By Melanie Lekocevic
Capital Region Independent Media
NEW BALTIMORE — Town officials voted to opt out of permitting cannabis dispensaries and on-site consumption lounges within the town’s boundaries.
The board voted unanimously 4-0 to opt out, with Town Councilwoman Kelly Downs absent from the Dec. 27 meeting.
Former Gov. Andrew Cuomo signed legislation March 31 legalizing recreational adult-use marijuana, giving municipalities the option to either opt in to permit cannabis dispensaries and on-site lounges, or opt out. Those that choose to opt out may opt in later on, but those that opt in by Dec. 31, cannot opt back out.
A public hearing was held at town hall, with a handful of residents attending.
“We are here to hear from the public what their perspectives are regarding the two separate components — the on-site consumption and/or the sale of marijuana within the boundaries of the town of New Baltimore,” Town Supervisor Jeff Ruso said. “We want to hear from the town. I have heard from many individuals as I walk this place and meet up with people here and there. I clearly have received a mixed bag — I have many people who are very much not in favor and some people who are very much in favor. The majority are people who don’t really care.”
The first resident to speak was Ellie Alfeld.
“I am against the [on-site] consumption part of the law and mainly I want it noted that if in fact it does get approved here by you for the sale, I want it in a commercial zone, nowhere near a residential or agricultural area, just for the safety of people’s properties,” Alfeld noted before the board members cast their votes.
Ruso confirmed that if dispensaries were to be approved, they would not be permitted in residential areas.
“It would definitely go into a commercial zone and siting would be up to the planning board,” Ruso said.
Town Councilman Chuck Irving said he was against permitting either dispensaries or lounges at this time.
“I am not for the consumption part, and the sale — I understand that we could, after a time, revisit it,” Irving said. “I am not in favor of either one at this time.”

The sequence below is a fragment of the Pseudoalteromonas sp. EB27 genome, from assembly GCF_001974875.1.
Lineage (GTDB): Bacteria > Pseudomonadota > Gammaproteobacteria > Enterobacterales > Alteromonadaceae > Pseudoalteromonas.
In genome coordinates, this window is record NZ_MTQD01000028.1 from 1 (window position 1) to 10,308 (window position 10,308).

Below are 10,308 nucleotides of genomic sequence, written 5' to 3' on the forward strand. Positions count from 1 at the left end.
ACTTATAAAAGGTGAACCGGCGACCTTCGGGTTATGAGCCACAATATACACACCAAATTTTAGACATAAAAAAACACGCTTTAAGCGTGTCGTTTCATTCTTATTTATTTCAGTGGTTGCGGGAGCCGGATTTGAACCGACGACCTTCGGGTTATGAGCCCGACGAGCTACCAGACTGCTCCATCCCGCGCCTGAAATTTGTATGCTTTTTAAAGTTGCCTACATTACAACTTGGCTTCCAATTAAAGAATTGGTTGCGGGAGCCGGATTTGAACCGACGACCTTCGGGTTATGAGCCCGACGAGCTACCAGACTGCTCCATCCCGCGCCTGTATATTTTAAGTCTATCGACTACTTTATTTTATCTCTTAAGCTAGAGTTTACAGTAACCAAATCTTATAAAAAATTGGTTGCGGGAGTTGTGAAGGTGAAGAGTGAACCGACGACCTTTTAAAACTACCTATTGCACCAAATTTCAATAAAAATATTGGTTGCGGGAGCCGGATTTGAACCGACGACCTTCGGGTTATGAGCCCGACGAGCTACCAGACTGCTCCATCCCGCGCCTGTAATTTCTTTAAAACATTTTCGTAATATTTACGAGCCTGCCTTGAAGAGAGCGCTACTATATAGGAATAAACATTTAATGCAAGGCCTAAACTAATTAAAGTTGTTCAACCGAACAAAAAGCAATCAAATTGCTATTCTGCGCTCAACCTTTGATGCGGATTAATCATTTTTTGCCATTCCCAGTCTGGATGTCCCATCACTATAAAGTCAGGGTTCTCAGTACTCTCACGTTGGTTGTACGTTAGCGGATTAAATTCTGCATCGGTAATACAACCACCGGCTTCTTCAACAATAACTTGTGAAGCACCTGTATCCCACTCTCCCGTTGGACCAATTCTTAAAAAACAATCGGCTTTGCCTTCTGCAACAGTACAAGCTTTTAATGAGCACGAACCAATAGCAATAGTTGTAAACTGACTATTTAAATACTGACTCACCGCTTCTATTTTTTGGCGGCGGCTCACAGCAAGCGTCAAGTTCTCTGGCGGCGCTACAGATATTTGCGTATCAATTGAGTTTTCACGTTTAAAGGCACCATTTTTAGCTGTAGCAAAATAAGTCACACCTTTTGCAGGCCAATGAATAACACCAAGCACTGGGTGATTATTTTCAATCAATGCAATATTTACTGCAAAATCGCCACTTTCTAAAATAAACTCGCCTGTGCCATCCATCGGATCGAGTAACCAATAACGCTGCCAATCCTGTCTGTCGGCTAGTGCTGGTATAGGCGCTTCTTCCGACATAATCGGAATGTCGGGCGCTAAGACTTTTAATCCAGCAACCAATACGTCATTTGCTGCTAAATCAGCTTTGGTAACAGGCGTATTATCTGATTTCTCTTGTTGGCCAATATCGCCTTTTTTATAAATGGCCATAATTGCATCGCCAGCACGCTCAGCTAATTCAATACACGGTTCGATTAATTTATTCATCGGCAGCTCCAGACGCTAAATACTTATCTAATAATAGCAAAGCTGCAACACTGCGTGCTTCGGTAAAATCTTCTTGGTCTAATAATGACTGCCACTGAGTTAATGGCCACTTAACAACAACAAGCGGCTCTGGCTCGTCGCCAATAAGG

Town Councilwoman Shelly VanEtten agreed.
“I am not in favor of either one at this moment,” VanEtten said. “I think we need to wait and see. We can always opt in later. I think we should opt out.”
Some advocates in the county who have supported opting in cite the possibility of economic development from tax revenue resulting from cannabis sales. Town Councilman Bill Boehlke was skeptical the town would see any significant revenue.
“I see very little benefit — even if we cut out the on-site use and just went for the sale, there is virtually no benefit to the town,” Boehlke said. “I talked to about 12 or 15 people and once the misunderstandings were cleared up and actually what the intent of this was and what we plan on doing, they were in full agreement — they think the wait-and-see course is the best course to take.”
“I think we are doing the right thing here because we can always, for whatever reason, revisit this, but once we put our rubber stamp to this, that’s it,” Boehlke added.
Ruso said opting out would still give residents who want to use cannabis products options as neighboring communities, including Coeymans, Ravena and Coxsackie, have opted in for the sale of marijuana.
“I’m not one who likes to hamper people’s personal lives, but I use the correlation of the liquor stores. If you want to buy a bottle of wine, you can go to Coxsackie, you can go to Ravena, and it doesn’t hamper you whatsoever from consuming your wine, or whatever you like to drink,” Ruso said. “By not having this in the town of New Baltimore, we are not restricting people from doing things they want to do.”
Ruso was also skeptical of the economic benefits the town could see from opting in.
“The financial gain that people think is going to happen, I am not convinced of that either,” Ruso said. “I don’t think this will inhibit the residents of the town who prefer to have marijuana in any way, shape or form.”
Greene County Legislature Chairman Patrick Linger, R-New Baltimore, said the state has not finalized regulations on the cannabis industry so there are issues that remain up in the air.
“The task force that was set up by the state to develop these regulations has not done that yet. We have no idea what you would be walking into,” Linger told the town board. “I am not for or against it — marijuana is legal now, to a certain extent, and there is no changing that, but to not know what these regulations will say, I think it is premature to opt into something not knowing what you will be opting into, so I think you are on the right track.”